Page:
The Pyrenean Mountain Dog is suitable for rural life in a yard, where it has enough space for development and exploration. Although it likes to be outdoors, this dog breed quickly adapts to family life. If raised in an apartment or house, these dogs tend to become sedentary, fact which can lead to a lot of health problems. In addition, they prefer cooler climates.

As for training such dog, it should be noted that it is intelligent and it learns all the basic commands very fast. However, it gets bored just as fast, so the training should be diversified and fun. It has a very good memory and it is intuitive and well-mannered. Therefore, training it should not be a burden especially if the whole process begins when this dog is little.

Feeding Schedule

The Pyrenean Mountain Dog is a type of dog that can change its diet from one season to the other. During the warm summer months it tends to remain inactive until the end of the day when the temperatures drop, so that’s when it should be fed less. On average, such large dog should eat between 4 to 6 cups of dry dog food daily, divided in 2 equal portions. Its menu should not lack fresh water.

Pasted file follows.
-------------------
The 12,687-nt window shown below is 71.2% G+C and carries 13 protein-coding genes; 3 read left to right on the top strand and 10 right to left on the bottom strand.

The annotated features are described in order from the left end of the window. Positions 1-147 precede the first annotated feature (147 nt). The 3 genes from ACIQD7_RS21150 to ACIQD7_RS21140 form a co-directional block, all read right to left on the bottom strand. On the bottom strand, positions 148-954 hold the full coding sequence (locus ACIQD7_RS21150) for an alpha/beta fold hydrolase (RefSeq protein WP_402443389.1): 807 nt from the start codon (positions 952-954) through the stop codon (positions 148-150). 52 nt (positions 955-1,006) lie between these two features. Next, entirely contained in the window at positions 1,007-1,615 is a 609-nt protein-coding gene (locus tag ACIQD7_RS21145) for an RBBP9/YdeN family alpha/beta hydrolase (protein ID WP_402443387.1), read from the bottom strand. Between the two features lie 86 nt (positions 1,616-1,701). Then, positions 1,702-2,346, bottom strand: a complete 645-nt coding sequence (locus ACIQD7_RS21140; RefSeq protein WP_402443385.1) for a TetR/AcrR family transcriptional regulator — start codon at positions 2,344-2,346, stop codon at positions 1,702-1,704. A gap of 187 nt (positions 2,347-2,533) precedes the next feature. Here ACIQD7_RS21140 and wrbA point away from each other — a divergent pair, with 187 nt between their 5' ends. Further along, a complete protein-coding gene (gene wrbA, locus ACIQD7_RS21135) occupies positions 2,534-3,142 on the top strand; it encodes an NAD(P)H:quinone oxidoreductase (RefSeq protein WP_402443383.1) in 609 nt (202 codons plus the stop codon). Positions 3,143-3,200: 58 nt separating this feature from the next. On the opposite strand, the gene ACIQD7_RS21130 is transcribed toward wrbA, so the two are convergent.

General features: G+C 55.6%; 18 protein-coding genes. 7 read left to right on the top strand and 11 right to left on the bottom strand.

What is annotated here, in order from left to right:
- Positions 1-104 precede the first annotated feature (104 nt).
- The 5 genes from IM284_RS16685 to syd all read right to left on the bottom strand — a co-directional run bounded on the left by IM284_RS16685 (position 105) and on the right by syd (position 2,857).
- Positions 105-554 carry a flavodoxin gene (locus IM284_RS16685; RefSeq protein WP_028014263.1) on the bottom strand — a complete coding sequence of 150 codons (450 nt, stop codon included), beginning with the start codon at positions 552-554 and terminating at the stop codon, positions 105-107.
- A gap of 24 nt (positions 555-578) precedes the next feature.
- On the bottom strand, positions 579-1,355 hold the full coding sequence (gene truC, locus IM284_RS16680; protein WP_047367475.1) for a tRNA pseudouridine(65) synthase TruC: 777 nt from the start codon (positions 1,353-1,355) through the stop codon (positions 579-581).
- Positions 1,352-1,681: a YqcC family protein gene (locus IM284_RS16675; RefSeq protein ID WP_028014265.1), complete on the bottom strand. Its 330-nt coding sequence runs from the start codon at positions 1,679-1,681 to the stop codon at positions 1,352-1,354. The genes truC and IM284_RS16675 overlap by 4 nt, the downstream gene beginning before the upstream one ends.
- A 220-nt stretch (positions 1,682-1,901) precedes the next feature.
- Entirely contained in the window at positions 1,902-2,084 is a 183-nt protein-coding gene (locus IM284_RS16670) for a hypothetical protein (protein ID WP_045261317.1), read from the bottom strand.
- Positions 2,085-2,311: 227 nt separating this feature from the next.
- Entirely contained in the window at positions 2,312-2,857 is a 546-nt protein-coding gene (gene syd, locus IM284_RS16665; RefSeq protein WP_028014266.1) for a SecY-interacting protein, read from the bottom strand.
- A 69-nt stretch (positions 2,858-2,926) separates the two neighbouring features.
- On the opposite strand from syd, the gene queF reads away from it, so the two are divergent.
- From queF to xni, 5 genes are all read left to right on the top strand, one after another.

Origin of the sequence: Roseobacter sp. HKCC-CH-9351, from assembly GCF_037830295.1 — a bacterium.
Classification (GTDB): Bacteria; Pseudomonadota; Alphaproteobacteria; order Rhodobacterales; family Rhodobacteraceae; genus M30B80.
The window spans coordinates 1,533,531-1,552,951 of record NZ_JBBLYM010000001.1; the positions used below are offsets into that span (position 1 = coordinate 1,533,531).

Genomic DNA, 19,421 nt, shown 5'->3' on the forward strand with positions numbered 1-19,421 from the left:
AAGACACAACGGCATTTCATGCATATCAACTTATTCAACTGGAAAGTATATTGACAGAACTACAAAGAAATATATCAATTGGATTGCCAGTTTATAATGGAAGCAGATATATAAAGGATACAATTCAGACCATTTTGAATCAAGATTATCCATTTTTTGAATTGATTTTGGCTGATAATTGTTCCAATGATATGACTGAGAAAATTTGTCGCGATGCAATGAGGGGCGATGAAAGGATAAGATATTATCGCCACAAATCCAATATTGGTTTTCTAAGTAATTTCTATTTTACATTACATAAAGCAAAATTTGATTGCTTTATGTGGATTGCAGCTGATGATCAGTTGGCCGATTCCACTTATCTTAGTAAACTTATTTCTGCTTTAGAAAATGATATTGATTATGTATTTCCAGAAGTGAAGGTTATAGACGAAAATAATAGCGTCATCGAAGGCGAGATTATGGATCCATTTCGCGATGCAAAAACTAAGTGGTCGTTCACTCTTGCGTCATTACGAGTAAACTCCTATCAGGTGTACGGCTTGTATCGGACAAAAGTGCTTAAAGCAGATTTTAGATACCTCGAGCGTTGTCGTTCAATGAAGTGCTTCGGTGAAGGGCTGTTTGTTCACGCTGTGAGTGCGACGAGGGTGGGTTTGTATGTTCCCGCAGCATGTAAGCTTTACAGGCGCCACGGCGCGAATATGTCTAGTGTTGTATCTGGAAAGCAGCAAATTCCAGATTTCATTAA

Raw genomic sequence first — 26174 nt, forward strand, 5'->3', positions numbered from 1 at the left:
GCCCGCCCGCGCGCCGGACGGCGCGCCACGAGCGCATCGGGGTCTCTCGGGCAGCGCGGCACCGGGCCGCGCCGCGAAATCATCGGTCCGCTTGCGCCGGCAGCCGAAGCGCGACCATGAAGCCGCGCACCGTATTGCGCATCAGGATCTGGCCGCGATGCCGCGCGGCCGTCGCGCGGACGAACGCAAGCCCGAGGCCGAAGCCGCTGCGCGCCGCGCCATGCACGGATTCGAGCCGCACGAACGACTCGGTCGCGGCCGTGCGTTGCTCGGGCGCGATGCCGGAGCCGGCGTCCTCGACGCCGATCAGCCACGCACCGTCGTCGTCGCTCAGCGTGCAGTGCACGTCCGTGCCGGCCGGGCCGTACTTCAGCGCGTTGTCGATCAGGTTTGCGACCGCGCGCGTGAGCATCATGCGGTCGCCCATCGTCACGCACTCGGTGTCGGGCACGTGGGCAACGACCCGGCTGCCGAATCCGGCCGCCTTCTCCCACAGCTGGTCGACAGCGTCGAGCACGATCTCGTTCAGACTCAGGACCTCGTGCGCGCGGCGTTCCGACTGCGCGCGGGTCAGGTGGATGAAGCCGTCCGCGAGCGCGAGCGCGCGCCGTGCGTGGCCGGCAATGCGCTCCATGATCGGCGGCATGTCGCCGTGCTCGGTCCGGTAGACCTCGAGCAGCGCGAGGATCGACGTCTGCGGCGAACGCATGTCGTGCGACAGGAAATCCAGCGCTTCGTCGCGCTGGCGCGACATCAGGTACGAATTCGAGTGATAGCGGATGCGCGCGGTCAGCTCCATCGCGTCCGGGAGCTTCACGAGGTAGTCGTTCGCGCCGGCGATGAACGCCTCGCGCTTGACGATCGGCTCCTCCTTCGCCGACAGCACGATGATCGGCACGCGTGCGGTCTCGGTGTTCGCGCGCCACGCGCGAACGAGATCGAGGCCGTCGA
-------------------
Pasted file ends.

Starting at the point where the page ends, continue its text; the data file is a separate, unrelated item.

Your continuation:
It is good to know that in the first year of growth, this dog’s nutritional needs are very high. During the first 4 months, it should be fed 4 times per day. As it grows, its food amount should be recalculated on a regular basis.

Coat, Color and Grooming

The Great Pyrenees has a double coat that is woolly. Its inner layer is thick and its outer layer consists of long, smooth and thick hair. It is slightly longer around its neck, where it forms a rich collar that confers it a beautiful and elegant look. The color of its coat may be plain white with gray, brown, tan or yellow portions.

These dogs don’t need a lot of care, but they do need to be washed several times per year and brushed 3 times per week. Brushing frequency increases when they shed. It is really important for their coat to be kept clean and untangled especially when they shed.

Children And Other Pets Compatibility